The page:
Boys' Suits: Pants and Trouser Types


Figure 1.--Boys after the mid-19th century began to more commonly wear knee pants suits. This tin-type image shows an American boy in a kneepants suit, probably in the 1860s.

Boys over time have worn different pants styles. During the 18th century kneebreeches were widely worn. Long trousers appeared as boys wear in the early 19th century. Previously they has been viewed as rough work clothes, not worn by gentlemen or the sons of gentlemen. Kneepants behan to appear in the mid-19th century as did knickers which gradually replaced long pants as boys wear. Long pants began to increase in popularity in the 1930s, firstin America and then after World War II in Europe. Short pants became more popular in the 1970s, but as casual not formal attire. The major types of pants worn by boys with suits and jackets are:

Knee Breeches

American men and boys in the 18th Century wore knee breeches. They evolved from the bloomer like pants men wore in the 16th Century. Boys for most of the Century began wearing knee breeches after breeching. At the time, little boys and girls both wore dresses with little or no difference. The process of buying a boy his first pair of breeches was thus called breeching. This term continued to be used in the 19th century, even after breeches were no longer being worn. The 18th Century breeches for men and boys were identical. At the beginning of the century the clothes worn by men and boys, after breeching, were identical. There were no specialized children's clothes. Boys simply wore scaled down sizes of their fathers' breeches. The breeches extended below the knee and were closed by a row of buttons. The knee pants worn by boys in the late 19th and early 20th Centuries often had decorative buttons harkening back to the buttons of 18th Century breeches.

Knee Pants

Boys in the late 17th and early 19th century began wearing the first specialized children clothes. Sailor suits were worn by some boys with the same bell-bottomed pantaloons that real sailors wore, but it was not the widely popular fashion that it was to become after Queen Victoria adopted it for the royal princes. One of the principal fashions for boys of the late 18th and early 19th century was the skeleton suit, worn with long pantaloons or trousers at a time with adult men when they dressed up wore knee breeches. A new style of knee-length pants appeared for boys after mid-century. This new style along with associated more modern styles of knickers and short pants were to dominate boys' fashions for the next hundred years. They were at first worn by younger boys, but in some periods and countries were worn by older boys, even boys of high school age.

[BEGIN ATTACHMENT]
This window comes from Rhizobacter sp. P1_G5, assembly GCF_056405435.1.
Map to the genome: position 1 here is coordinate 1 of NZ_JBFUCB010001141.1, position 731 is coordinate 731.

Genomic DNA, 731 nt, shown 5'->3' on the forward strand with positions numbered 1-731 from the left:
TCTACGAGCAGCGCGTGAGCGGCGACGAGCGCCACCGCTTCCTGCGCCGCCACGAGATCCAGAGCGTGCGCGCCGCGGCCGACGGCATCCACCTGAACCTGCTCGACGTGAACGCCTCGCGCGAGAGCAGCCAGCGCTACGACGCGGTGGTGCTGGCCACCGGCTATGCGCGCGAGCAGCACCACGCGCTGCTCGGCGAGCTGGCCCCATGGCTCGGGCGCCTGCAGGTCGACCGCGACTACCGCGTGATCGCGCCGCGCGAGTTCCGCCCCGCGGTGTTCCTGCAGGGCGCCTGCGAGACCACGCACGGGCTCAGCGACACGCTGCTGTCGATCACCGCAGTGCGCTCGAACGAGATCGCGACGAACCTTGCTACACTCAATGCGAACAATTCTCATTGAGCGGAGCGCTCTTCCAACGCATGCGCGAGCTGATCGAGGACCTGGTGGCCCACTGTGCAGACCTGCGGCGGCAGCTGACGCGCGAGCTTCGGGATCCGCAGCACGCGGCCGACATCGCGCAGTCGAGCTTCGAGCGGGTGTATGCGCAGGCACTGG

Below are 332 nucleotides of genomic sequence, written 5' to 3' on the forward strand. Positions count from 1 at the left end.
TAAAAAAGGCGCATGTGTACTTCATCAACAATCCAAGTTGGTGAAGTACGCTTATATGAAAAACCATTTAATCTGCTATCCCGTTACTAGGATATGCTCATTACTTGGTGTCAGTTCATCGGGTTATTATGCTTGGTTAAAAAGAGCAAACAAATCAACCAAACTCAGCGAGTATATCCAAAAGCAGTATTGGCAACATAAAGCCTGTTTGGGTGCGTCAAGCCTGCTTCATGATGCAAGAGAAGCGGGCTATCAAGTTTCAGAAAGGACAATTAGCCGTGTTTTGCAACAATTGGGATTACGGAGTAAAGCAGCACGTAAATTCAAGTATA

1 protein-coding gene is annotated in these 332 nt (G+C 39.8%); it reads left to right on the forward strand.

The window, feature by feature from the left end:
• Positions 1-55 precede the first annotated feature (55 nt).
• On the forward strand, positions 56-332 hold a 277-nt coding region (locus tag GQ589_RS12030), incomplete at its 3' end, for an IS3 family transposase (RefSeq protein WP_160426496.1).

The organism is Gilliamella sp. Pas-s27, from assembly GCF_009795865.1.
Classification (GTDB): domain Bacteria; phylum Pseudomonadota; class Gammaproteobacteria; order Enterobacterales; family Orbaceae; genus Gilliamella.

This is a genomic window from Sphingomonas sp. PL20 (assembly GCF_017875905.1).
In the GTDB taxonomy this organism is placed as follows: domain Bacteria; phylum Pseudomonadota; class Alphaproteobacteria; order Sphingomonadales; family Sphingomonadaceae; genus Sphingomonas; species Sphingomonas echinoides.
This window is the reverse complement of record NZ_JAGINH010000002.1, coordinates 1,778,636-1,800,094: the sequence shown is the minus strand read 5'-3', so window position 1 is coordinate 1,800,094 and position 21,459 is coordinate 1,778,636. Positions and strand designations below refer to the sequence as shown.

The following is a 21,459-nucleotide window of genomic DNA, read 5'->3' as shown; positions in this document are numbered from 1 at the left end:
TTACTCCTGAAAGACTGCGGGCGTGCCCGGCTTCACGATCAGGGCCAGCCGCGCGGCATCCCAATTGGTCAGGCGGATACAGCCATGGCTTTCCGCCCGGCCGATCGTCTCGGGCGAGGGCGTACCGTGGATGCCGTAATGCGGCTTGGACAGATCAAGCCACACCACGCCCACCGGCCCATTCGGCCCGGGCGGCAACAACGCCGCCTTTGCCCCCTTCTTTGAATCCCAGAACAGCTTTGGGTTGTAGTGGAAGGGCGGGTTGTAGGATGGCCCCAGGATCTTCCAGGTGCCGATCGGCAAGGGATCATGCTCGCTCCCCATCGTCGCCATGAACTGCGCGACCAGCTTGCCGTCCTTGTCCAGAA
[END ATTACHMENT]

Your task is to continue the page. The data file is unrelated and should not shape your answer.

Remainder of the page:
Figure 2.--This American boy was probably photographed in the early 1920s. Note that he wears his double-breasted knicker suit with long stockings rather than kneesocks.

Knickers

Knickers may have evolved from the knee breeches worn in the 18th century. They were not al first specialized children's wear. They seemed at first to have been more worn as a kind of sporting or outdoor wear. They were often associated with Norfolk jackets. Apparently when men's fashions evolved from knee breeches to trousers in the early 19th Century, the British country gentleman disciovered that it was a bit tedious sloshing around the muck after a grouse or two. They found that it was a lot easier and less expensive to clean a pair of socks than muddy trouser legs. Thus knickers became the establish costume of the country gentleman. This style continues to this day as a kind of anachronistic country gentleman's outfit.

Bloomer Knickers

We see large number of boys wearing suits with bloomer knickers during the 19th century. By bloomer knickers we mean pants that losed below the knee with draw-string closures. This was not so common in America where staight-leg knee pants predominated, but we see many exampls in Europe during the second half of the 19th century and the early-20th century. A good example is boys in an unidentified English family about 1870.

Short Pants

Suits for boys resembling the modern suit began to appear in the mid-19th Century. Previously boys had worn skeleton and sailor suits and tunics with long pants after graduating from baby dresses and kilts. Their fathers in the early era of the 19th Century wore knee breeches. By mid-Century that had changed. Men wore long pants and children knee length pants. At mid-Century the suits worn by boys were generally plain, although some more elaborate styles were available to romantic mothers. It was not until the 1880s that elaborate Fautleroy suits appeared with lace collars and fancy blouses.

Long Pants

Boys since the introduction of sailor suits and skeleton suits in the 18th Century have worn long trouser suits. Long trouser suits of various forms were common in the early and mid-19th Century. Boys at the beginning of the 19th century might wear a lace collared tunic over long trousers before graduating to a proper suit. After mid-Century knee pants became more common. American catalogs in the 1880s tended to show knee pants suits through 12 years of age and long pants suit begining at 10 years of age. By the end of the Century boys it was increasingly common for teenagers to be dressed in knee pants suits. Many boys might spend many of their teen years in knee pants. This varid greatly from family to family, but for teenage boys in knee pants, receiving their first long pants suit became a major rite of passage. This situation was commom in America, England, and Europe up to the First World War. After the war, fashion standards became much more diverse.







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Created: December 21, 1999
Last updated: 9:40 PM 7/26/2017